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Cancer risks in childhood and adolescence among the offspring of immigrants to Sweden

Hemminki, Kari LU and Li, Xinjun LU (2002) In British Journal of Cancer 86(9). p.8-1414
Abstract

We used the nation-wide Swedish Family-Cancer Database to analyse the risk of nervous system tumours, leukaemia and non-Hodgkin's lymphoma in age groups 0-4 and 0-19 years among Swedish-born offspring of immigrants. The study included 850 000 individuals with an immigrant background, including European, Asian and American parents. We calculated standardised incidence ratios for the above three malignancies using Swedish offspring as a reference. Subjects were grouped by region or by selected countries of parental origin. No group differed significantly from Swedes in the occurrence of nervous system neoplasm or leukaemia. Offspring of Yugoslav fathers (SIR 2.27) and Turkish parents were at increased risk of non-Hodgkin's lymphoma. The... (More)

We used the nation-wide Swedish Family-Cancer Database to analyse the risk of nervous system tumours, leukaemia and non-Hodgkin's lymphoma in age groups 0-4 and 0-19 years among Swedish-born offspring of immigrants. The study included 850 000 individuals with an immigrant background, including European, Asian and American parents. We calculated standardised incidence ratios for the above three malignancies using Swedish offspring as a reference. Subjects were grouped by region or by selected countries of parental origin. No group differed significantly from Swedes in the occurrence of nervous system neoplasm or leukaemia. Offspring of Yugoslav fathers (SIR 2.27) and Turkish parents were at increased risk of non-Hodgkin's lymphoma. The highest risk was noted for non-Hodgkin's lymphoma among young offspring (0-4 years) of two Turkish parents (6.87). The currently available limited data on rates for childhood non-Hodgkin's lymphoma in these countries do not explain the risk in the offspring of immigrants. Yugoslavs and Turks are recent immigrant groups to Sweden, and their offspring have been subject to much population mixing, perhaps leading to recurring infections and immunological stimulation, which may contribute to their excess of lymphomas.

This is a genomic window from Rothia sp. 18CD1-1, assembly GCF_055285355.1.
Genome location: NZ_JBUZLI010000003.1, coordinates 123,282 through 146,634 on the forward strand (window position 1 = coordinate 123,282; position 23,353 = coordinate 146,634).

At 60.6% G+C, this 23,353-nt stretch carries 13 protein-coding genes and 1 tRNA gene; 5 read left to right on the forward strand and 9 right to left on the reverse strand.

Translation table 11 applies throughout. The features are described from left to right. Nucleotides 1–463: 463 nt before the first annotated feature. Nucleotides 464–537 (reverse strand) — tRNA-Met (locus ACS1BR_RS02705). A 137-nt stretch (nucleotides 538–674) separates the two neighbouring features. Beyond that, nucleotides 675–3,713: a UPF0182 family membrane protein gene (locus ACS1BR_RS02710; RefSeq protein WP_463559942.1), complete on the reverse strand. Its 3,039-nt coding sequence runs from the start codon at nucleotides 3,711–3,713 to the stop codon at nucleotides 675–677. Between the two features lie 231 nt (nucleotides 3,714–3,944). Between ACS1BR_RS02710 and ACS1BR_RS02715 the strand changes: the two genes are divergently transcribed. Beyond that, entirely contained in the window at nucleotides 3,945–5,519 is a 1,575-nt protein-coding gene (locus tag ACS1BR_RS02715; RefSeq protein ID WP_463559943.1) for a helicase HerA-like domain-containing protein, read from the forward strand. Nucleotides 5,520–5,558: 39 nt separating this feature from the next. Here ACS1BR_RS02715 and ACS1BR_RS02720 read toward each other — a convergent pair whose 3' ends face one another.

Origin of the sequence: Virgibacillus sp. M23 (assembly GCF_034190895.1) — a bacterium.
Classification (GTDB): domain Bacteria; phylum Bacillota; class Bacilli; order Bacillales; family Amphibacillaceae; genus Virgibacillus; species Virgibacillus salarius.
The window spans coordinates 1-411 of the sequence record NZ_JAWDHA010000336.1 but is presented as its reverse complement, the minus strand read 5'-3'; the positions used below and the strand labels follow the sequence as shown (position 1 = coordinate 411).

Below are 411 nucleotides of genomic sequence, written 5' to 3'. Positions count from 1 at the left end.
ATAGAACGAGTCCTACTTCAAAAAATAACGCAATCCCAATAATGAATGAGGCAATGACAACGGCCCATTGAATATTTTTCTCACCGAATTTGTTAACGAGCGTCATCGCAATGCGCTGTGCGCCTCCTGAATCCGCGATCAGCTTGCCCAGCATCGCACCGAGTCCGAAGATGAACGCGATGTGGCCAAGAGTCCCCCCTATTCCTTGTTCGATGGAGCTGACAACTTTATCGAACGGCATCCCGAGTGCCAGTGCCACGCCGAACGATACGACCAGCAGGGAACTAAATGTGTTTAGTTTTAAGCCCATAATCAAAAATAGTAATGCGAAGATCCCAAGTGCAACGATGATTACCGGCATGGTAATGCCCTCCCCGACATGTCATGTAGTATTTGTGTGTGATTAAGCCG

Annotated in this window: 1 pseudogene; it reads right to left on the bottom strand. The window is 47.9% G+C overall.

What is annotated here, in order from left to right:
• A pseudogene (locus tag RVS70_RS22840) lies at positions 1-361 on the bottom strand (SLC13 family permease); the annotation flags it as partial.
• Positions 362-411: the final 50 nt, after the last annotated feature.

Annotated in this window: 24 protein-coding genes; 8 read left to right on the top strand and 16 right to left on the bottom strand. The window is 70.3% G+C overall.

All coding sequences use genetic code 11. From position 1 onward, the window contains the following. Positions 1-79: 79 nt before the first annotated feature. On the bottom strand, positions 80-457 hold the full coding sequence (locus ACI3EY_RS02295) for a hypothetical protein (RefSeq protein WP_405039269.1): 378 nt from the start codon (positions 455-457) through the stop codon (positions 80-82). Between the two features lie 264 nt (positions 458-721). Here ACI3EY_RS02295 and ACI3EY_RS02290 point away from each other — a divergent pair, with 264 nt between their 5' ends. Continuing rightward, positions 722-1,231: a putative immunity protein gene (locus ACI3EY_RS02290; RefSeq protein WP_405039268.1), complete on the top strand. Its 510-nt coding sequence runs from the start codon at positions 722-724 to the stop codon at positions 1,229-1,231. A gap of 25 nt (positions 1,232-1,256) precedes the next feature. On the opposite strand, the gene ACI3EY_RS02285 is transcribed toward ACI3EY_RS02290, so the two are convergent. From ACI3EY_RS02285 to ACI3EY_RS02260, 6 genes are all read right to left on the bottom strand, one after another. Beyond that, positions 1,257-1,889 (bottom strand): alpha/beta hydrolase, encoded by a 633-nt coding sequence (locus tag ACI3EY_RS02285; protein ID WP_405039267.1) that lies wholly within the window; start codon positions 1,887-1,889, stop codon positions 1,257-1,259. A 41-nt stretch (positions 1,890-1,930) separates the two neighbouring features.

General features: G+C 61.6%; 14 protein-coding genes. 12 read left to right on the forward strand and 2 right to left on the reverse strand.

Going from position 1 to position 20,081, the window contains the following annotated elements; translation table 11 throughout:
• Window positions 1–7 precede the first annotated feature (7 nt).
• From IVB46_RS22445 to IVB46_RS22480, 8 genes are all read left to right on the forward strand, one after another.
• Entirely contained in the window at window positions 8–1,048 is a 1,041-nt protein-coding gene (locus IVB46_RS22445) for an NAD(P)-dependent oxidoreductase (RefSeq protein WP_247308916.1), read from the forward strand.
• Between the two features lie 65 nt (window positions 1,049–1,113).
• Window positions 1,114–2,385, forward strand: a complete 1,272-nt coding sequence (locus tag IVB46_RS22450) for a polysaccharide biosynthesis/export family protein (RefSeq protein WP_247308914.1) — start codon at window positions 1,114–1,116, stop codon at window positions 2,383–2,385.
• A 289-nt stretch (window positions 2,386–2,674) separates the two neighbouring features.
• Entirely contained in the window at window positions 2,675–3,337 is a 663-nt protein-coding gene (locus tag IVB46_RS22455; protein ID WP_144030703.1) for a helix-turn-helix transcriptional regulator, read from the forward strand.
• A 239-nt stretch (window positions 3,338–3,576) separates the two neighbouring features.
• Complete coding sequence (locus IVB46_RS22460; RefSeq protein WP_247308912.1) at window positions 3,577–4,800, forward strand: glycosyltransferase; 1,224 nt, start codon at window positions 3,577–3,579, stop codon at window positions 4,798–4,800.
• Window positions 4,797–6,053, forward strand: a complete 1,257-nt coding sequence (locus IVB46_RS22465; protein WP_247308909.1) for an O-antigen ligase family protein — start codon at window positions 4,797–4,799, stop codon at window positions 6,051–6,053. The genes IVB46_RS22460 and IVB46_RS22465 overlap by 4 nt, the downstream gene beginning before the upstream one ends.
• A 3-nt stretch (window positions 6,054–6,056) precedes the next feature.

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author
publishing date
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Contribution to journal
publication status
published
subject
keywords
Adolescent, Adult, Asia/ethnology, Child, Child, Preschool, Databases, Factual, Emigration and Immigration, Epidemiologic Studies, Europe/ethnology, Female, Humans, Infant, Infant, Newborn, Leukemia/epidemiology, Lymphoma, Non-Hodgkin/epidemiology, Male, Nervous System Neoplasms/epidemiology, Risk Factors, Sweden/epidemiology, Turkey/ethnology, United States/ethnology, Yugoslavia/ethnology
in
British Journal of Cancer
volume
86
issue
9
pages
5 pages
publisher
Nature Publishing Group
external identifiers
  • pmid:11986773
  • scopus:0037029730
ISSN
0007-0920
DOI
10.1038/sj.bjc.6600227
language
English
LU publication?
no
id
d7d5a0ff-7e29-4b95-8bef-08232cb38f26
date added to LUP
2019-01-30 11:59:37
date last changed
2019-02-20 11:45:53
@article{d7d5a0ff-7e29-4b95-8bef-08232cb38f26,
  abstract     = {<p>We used the nation-wide Swedish Family-Cancer Database to analyse the risk of nervous system tumours, leukaemia and non-Hodgkin's lymphoma in age groups 0-4 and 0-19 years among Swedish-born offspring of immigrants. The study included 850 000 individuals with an immigrant background, including European, Asian and American parents. We calculated standardised incidence ratios for the above three malignancies using Swedish offspring as a reference. Subjects were grouped by region or by selected countries of parental origin. No group differed significantly from Swedes in the occurrence of nervous system neoplasm or leukaemia. Offspring of Yugoslav fathers (SIR 2.27) and Turkish parents were at increased risk of non-Hodgkin's lymphoma. The highest risk was noted for non-Hodgkin's lymphoma among young offspring (0-4 years) of two Turkish parents (6.87). The currently available limited data on rates for childhood non-Hodgkin's lymphoma in these countries do not explain the risk in the offspring of immigrants. Yugoslavs and Turks are recent immigrant groups to Sweden, and their offspring have been subject to much population mixing, perhaps leading to recurring infections and immunological stimulation, which may contribute to their excess of lymphomas.</p>},
  author       = {Hemminki, Kari and Li, Xinjun},
  issn         = {0007-0920},
  language     = {eng},
  month        = {05},
  number       = {9},
  pages        = {8--1414},
  publisher    = {Nature Publishing Group},
  series       = {British Journal of Cancer},
  title        = {Cancer risks in childhood and adolescence among the offspring of immigrants to Sweden},
  url          = {http://dx.doi.org/10.1038/sj.bjc.6600227},
  doi          = {10.1038/sj.bjc.6600227},
  volume       = {86},
  year         = {2002},
}